Yesterday, my new Filofax Bromley Travel Wallet arrived in the mail. Even though I wasn’t planning to write a review of it, I thought this might be helpful to someone out on the internets somewhere. Especially since it’s 70% off right now on the FilofaxUSA site. I’m not sure if it’s being discontinued, but there were still some available when I last checked.
So, a bit of background… One of the reasons I switched to a Filofax binder was to make my purse lighter. My purses aren’t very big. But my shoulders and back have been aching more than usual these days. It was time to lose some weight! And every ounce lost (even in a purse) counts, right?
I’ve seen YouTube videos of folks who use their Filofax planners as wallets. I thought about it, but didn’t think I could make that work. Then I saw the Bromley was on sale, got a peek through this blog post by Janet Carr, and decided this was a good way to use some Christmas money.
The wallet arrived today, in a lovely black Filofax box. My Holborn didn’t come in a box like this, but I guess some (older?) items still do.
Walk-Through of the Bromley Travel Wallet
I first thought the Bromley would be about the size of a letter envelope. But I guess travel wallets are usually bigger. I’m actually still getting used to the size.
It’s a black tri-fold wallet, with a snap closure. The leather is smooth, fine-grained, and pleasant to touch. There are lots of pockets, which I labeled in the photos below.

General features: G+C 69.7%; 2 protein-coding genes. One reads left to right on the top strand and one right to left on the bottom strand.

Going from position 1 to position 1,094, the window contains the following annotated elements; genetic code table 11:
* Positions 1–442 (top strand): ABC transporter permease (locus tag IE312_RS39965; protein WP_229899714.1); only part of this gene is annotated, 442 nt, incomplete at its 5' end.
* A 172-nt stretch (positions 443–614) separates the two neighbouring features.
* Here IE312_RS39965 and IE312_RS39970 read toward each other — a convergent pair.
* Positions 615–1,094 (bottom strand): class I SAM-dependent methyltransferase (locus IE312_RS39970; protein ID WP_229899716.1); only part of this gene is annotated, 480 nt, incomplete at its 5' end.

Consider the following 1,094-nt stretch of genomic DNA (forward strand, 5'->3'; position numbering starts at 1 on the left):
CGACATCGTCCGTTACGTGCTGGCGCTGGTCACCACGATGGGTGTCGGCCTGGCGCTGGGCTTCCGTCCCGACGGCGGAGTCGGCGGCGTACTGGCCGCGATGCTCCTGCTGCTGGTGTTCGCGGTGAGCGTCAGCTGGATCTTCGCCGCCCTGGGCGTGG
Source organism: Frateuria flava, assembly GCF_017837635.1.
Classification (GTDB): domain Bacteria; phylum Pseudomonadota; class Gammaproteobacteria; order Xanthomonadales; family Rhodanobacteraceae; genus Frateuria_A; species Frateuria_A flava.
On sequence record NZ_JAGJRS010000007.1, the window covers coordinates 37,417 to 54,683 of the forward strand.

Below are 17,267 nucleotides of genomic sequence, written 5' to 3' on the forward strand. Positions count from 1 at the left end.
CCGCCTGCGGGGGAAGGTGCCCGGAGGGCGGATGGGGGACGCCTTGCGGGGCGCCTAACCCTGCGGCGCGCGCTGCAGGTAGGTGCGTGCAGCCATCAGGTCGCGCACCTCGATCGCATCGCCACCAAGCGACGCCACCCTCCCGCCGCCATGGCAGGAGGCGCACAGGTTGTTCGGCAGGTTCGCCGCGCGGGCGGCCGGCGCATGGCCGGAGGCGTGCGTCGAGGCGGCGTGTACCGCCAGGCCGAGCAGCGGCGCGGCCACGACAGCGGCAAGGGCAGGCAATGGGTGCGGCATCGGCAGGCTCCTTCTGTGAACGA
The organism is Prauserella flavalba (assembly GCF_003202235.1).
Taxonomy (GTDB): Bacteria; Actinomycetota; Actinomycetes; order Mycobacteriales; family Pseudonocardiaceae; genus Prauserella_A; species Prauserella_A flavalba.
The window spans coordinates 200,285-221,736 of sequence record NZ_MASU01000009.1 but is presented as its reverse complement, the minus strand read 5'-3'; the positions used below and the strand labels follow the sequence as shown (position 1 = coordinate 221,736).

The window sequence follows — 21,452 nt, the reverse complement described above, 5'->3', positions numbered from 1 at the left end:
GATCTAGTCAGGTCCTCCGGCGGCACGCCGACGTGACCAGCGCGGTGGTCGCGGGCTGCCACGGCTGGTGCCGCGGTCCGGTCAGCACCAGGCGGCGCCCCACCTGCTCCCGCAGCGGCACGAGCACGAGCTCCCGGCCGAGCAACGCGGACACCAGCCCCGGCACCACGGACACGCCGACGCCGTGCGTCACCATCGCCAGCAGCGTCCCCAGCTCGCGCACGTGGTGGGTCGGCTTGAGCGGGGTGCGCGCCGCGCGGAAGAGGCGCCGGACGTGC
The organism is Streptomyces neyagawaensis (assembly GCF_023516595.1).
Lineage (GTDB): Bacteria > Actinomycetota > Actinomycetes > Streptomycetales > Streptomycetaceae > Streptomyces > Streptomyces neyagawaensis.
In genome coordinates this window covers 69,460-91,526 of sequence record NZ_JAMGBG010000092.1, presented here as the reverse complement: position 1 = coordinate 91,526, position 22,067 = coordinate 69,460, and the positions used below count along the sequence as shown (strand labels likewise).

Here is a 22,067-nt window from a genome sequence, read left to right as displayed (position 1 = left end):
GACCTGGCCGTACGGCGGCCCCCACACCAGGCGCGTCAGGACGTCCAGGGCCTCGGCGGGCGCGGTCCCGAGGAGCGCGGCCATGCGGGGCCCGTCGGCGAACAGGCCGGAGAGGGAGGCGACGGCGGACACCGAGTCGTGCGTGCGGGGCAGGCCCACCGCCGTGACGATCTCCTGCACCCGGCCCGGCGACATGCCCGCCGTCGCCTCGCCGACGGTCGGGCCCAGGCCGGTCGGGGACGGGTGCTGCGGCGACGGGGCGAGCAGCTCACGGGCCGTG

There are 8 slots for credit cards (A), with a slightly deeper one (B) right behind them. Opposite this bank of card slots are a pen loop and four layers of pockets. The first layer has two gusseted pockets (C) with snap closures, which would probably work well for coins. Instead of coins, I have insurance and bank cards that I don’t use often. The snap closure secures and keeps them out of sight.
Behind the coin pockets is a full-length pocket (D), which is great for paper currency. Behind that are two pockets of different sizes. The one on top is credit card-sized (E), and the other (F) is about two-thirds the length of the wallet. Behind these is another full-length pocket (G) that’s also gusseted.
When you flip open the bank of cards on the right panel, you’ll find two full-length pockets behind them (H). The center panel has a flap (I) with two snap closures (see inset), spaced at just the right distance to hold a few sheets of personal-sized paper inserts. Behind it is another full-length pocket (J). I can see all these pockets being useful when one is traveling and using more than one currency. Itineraries, tickets, and maps would fit into the various slots in this roomy wallet.
On the outside are three pockets of varying depths (see photo on the right). These would make perfect storage spots for boarding passes, tickets, itineraries, etc. that need to be accessed quickly. For daily use, these pockets are useful for shopping lists,and so on.
The Planner Satellite